Have you ever posted something online you wished you hadn’t? For six in ten Brits it’s something they have all had to face.
Researchers discovered that 47 per cent wish that they could permanently delete aspects of their digital past, due to fears of it being used in ways they didn’t intend.
Pictures of past beaus and embarrassing images top the list of things Brits would like to see completely removed from their online archives, amid concerns about their privacy, security and how it might affect their future.
“In May, new regulations will give everyone in the UK the right for their online data to be forgotten,” said Nick Taylor, MD for Accenture Security, who commissioned the research.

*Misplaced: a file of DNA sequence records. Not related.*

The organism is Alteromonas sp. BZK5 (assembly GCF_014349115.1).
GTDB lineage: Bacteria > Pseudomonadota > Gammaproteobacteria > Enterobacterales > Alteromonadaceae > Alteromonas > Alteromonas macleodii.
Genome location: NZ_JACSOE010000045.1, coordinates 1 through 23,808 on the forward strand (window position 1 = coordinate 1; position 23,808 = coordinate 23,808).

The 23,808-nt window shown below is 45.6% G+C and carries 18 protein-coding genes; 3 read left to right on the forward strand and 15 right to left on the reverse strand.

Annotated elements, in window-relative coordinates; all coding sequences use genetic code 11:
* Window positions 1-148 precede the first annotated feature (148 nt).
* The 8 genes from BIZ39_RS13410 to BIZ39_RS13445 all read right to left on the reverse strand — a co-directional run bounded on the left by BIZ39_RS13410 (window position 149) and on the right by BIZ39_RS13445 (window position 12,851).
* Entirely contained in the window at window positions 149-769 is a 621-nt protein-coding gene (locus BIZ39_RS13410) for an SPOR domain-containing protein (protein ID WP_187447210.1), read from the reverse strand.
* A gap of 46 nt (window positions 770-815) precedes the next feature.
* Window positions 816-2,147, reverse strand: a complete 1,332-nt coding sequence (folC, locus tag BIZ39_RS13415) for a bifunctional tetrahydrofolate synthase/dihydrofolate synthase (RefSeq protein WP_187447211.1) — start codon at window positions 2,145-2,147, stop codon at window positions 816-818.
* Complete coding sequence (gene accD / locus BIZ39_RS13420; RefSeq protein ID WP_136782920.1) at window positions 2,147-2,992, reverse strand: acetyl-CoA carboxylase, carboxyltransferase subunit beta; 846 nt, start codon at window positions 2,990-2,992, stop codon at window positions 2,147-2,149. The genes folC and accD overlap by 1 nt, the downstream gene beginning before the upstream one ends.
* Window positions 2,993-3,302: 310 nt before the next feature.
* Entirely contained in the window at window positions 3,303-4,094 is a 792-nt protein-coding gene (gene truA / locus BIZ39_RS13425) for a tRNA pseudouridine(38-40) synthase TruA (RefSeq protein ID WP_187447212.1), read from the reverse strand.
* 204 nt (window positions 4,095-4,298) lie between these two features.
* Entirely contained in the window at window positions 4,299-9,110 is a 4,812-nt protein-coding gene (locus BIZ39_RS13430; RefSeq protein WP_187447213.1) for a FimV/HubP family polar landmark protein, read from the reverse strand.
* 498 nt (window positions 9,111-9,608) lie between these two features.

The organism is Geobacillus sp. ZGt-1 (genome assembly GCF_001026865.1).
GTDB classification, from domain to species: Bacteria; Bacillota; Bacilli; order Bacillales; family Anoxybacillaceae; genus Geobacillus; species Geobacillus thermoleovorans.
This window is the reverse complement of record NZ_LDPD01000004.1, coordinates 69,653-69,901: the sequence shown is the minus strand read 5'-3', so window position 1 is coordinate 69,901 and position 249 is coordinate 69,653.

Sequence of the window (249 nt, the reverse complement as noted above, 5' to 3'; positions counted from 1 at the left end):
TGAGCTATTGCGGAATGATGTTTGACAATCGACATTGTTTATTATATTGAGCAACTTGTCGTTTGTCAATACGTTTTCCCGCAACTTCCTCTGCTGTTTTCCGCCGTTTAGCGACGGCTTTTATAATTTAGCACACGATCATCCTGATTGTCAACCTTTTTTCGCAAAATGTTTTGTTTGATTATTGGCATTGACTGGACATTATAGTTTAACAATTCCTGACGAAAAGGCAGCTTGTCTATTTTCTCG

“Individuals will have the power to decide which businesses can store and use their personal data and ask companies to delete any information they have about them. In the past, consumers have voted with their wallets; now they can also vote with their data.”
The study of 2,000 adults found almost one in ten think about erasing their online past every day, while one in five contemplate deleting it on a weekly basis.
For one quarter of Brits, it’s their teenage years that most often plague them, with 17 per cent wishing to delete their years at university.
As a result, seven in ten think UK residents should have the ‘right to be forgotten’ when it comes to their social media or online data.